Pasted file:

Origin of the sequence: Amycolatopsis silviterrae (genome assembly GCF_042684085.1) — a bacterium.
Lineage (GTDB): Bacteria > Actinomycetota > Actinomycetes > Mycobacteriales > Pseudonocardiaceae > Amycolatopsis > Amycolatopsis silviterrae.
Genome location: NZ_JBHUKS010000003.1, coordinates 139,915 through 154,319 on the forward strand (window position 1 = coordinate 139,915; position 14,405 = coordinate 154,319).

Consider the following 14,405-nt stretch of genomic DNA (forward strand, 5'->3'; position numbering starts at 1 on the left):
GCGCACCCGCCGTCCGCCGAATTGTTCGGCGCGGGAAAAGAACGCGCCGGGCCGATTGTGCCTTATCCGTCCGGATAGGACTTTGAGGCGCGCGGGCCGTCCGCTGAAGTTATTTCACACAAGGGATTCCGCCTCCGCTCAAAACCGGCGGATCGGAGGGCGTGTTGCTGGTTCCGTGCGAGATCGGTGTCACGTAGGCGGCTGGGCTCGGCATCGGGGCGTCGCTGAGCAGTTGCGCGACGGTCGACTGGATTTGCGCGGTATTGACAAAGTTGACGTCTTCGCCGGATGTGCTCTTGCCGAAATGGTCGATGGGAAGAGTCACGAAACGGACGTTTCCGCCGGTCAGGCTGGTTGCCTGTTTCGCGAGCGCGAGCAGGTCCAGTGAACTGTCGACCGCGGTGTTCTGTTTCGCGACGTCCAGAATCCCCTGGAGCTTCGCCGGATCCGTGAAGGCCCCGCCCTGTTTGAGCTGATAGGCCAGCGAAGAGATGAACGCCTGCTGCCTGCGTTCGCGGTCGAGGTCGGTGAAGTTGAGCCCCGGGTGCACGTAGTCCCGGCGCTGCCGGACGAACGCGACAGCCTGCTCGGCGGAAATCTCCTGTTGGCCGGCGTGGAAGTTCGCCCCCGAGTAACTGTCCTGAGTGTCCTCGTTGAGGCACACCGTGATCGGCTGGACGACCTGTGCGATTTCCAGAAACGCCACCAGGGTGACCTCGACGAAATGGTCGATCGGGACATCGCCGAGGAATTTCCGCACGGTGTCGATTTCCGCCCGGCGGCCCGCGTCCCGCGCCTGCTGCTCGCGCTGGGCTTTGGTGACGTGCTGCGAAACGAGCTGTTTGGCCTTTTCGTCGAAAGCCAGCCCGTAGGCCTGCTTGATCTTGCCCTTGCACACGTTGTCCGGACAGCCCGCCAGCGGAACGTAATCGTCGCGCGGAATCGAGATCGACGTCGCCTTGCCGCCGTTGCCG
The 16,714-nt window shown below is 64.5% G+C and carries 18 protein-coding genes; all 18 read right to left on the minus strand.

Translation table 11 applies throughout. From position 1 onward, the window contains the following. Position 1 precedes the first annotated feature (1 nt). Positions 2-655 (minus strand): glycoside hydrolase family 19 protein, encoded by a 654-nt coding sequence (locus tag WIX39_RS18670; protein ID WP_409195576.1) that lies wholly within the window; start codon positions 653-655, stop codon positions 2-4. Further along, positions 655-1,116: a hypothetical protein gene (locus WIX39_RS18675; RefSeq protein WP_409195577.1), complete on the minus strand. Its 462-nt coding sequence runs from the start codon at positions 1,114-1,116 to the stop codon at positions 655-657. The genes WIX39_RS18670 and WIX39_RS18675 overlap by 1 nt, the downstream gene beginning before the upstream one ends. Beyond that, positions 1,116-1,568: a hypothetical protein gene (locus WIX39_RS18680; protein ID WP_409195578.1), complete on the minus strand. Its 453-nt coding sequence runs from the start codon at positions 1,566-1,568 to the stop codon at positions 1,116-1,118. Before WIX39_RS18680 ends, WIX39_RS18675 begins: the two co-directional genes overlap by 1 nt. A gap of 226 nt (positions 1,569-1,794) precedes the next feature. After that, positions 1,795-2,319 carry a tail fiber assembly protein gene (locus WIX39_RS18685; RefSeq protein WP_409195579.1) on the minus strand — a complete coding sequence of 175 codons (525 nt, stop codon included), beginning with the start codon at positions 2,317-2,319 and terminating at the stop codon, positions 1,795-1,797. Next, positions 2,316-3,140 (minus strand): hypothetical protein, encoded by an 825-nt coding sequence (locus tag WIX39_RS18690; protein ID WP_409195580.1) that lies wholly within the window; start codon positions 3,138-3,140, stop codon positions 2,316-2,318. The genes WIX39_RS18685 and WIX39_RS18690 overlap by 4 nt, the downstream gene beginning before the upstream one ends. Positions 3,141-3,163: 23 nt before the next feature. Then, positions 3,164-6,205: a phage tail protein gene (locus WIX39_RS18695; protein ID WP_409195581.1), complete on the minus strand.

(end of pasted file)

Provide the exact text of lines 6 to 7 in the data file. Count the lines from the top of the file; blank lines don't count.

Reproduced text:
The 16,714-nt window shown below is 64.5% G+C and carries 18 protein-coding genes; all 18 read right to left on the minus strand.

Translation table 11 applies throughout. From position 1 onward, the window contains the following. Position 1 precedes the first annotated feature (1 nt). Positions 2-655 (minus strand): glycoside hydrolase family 19 protein, encoded by a 654-nt coding sequence (locus tag WIX39_RS18670; protein ID WP_409195576.1) that lies wholly within the window; start codon positions 653-655, stop codon positions 2-4. Further along, positions 655-1,116: a hypothetical protein gene (locus WIX39_RS18675; RefSeq protein WP_409195577.1), complete on the minus strand. Its 462-nt coding sequence runs from the start codon at positions 1,114-1,116 to the stop codon at positions 655-657. The genes WIX39_RS18670 and WIX39_RS18675 overlap by 1 nt, the downstream gene beginning before the upstream one ends. Beyond that, positions 1,116-1,568: a hypothetical protein gene (locus WIX39_RS18680; protein ID WP_409195578.1), complete on the minus strand. Its 453-nt coding sequence runs from the start codon at positions 1,566-1,568 to the stop codon at positions 1,116-1,118. Before WIX39_RS18680 ends, WIX39_RS18675 begins: the two co-directional genes overlap by 1 nt. A gap of 226 nt (positions 1,569-1,794) precedes the next feature. After that, positions 1,795-2,319 carry a tail fiber assembly protein gene (locus WIX39_RS18685; RefSeq protein WP_409195579.1) on the minus strand — a complete coding sequence of 175 codons (525 nt, stop codon included), beginning with the start codon at positions 2,317-2,319 and terminating at the stop codon, positions 1,795-1,797. Next, positions 2,316-3,140 (minus strand): hypothetical protein, encoded by an 825-nt coding sequence (locus tag WIX39_RS18690; protein ID WP_409195580.1) that lies wholly within the window; start codon positions 3,138-3,140, stop codon positions 2,316-2,318. The genes WIX39_RS18685 and WIX39_RS18690 overlap by 4 nt, the downstream gene beginning before the upstream one ends. Positions 3,141-3,163: 23 nt before the next feature. Then, positions 3,164-6,205: a phage tail protein gene (locus WIX39_RS18695; protein ID WP_409195581.1), complete on the minus strand.